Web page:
Author: Han Xia

Windows Store Applications bring a brand new look and user experience. It’s also a great challenge for the Windows developers who are familiar with the desktop applications development to adapt to the new interface and programing model. In this article, I try to provide the generic guideline on how to port desktop apps to Windows store apps more quickly and smoothly.

Consideration at the design stage

When you port your desktop apps to Windows store apps, the first thing you should do is to evaluate your desktop application to find out the reusable parts. Actually, not all of the code can be reused. Generally speaking, we can separate the application code into the UI part and the business logic part. If these two parts are coupled tightly in your application, you should put some efforts to decouple them. For windows store apps, we recommend to use MVVM design pattern to isolate the view and the behavior. Then we can discuss the UI porting and business logic code porting individually.

The traditional technologies used to rend the UI in Windows platform are GDI/ GDI+, Windows Form, DirectX or WPF/Silverlight.  Let’s discuss them one by one:

If you are using GDI/GDI+ or Windows Form to develop the UI, you should consider to rewrite the code since they are not supported in Windows store apps. You can write XAML code, which is a declarative language, to render the UI. It’s much easy to implement the static pages. But if you want to generate the UI element in the fly, you should consider Direct2D/DirectWrite. Here is the link to demonstrate how to use Direct2D in a Windows store application. 

If your previous application is written in WPF/Silverlight, in technical you can reuse most of the UI code.  XAML for Windows Store apps is a very close match to XAML for Silverlight and WPF. The major change is that some controls for Windows Store apps are different. You can refer to UI controls to get a list of Windows Runtime controls. However, you should still involve your designer to redesign the application UI followed by the UX guidelines. Please understand that the Windows Store apps UI is designed for the touch screen. It’s important to make sure that your new UI is user-friendly for the touch screen. Our previous post Migrate Silverlight applications to Windows Store apps also elaborates on the detail.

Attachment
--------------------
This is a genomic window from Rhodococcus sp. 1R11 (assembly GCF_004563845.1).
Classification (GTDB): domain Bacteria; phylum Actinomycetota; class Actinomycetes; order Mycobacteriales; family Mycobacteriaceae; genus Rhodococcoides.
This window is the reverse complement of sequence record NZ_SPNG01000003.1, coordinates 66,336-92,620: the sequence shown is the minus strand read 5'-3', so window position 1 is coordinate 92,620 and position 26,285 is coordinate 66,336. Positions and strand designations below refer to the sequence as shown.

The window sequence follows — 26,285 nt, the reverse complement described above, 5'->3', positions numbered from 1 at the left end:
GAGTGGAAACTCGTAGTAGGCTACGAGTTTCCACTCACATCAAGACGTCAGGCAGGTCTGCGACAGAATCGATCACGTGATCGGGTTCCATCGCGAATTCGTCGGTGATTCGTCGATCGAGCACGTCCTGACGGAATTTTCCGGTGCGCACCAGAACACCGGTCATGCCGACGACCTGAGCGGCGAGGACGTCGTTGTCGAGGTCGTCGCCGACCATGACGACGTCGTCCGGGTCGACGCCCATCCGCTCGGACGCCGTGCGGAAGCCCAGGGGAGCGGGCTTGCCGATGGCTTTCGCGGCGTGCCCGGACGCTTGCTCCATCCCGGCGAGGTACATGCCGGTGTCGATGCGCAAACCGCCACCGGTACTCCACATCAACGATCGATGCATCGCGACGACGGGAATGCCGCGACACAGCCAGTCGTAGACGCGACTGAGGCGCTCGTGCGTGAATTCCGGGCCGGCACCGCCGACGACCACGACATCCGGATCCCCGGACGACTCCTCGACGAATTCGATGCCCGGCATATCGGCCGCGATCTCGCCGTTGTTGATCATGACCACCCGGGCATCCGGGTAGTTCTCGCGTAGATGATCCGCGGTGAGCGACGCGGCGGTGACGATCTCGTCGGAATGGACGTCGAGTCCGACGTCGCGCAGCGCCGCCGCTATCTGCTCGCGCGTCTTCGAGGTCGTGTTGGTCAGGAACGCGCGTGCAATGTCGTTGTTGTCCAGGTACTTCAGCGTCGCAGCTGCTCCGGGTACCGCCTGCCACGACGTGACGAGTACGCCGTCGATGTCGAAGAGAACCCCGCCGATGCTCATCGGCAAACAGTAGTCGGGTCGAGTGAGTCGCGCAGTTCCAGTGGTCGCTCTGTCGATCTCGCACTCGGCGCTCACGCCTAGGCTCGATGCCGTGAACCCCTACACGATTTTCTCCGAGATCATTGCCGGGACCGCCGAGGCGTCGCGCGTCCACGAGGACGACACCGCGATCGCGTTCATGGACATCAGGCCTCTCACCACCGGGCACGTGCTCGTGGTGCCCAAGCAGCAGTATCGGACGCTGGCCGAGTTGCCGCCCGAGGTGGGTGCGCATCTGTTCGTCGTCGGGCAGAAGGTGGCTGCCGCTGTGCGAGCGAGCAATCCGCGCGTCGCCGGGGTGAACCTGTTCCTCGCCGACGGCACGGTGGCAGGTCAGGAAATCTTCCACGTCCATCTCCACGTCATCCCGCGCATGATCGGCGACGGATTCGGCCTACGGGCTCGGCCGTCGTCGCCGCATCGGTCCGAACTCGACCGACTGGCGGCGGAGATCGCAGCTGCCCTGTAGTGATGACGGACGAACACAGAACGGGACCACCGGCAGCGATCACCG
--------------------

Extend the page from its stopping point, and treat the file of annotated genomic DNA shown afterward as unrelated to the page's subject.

If you want to port a game which is written in DirectX, it would be easier because you don’t need to redesign the UI (Or just redesign the menu of the game, which is not a big task.). You can just upgrade your original DirectX interface to DirectX11. You can also involve XAML in your DirectX apps to implement the menu system flexibly.  For more detail, please refer to this blog Combining XAML and DirectX.

 

Your desktop application may use variant technologies to implement the business logic. Though Windows store apps are built on Windows Runtime (WinRT) library, you can still involve other libraries and frameworks. Here is a list on the supportability of the common used libraries and frameworks:

Technology

Supportability

Remark

MFC

Not supported

Consider to use STL/CRT

ISO C++

Supported

 

CRT

Most of CRT APIs are supported

Refer to this link for unsupported APIs

Win32

A subset of Win32 APIs is supported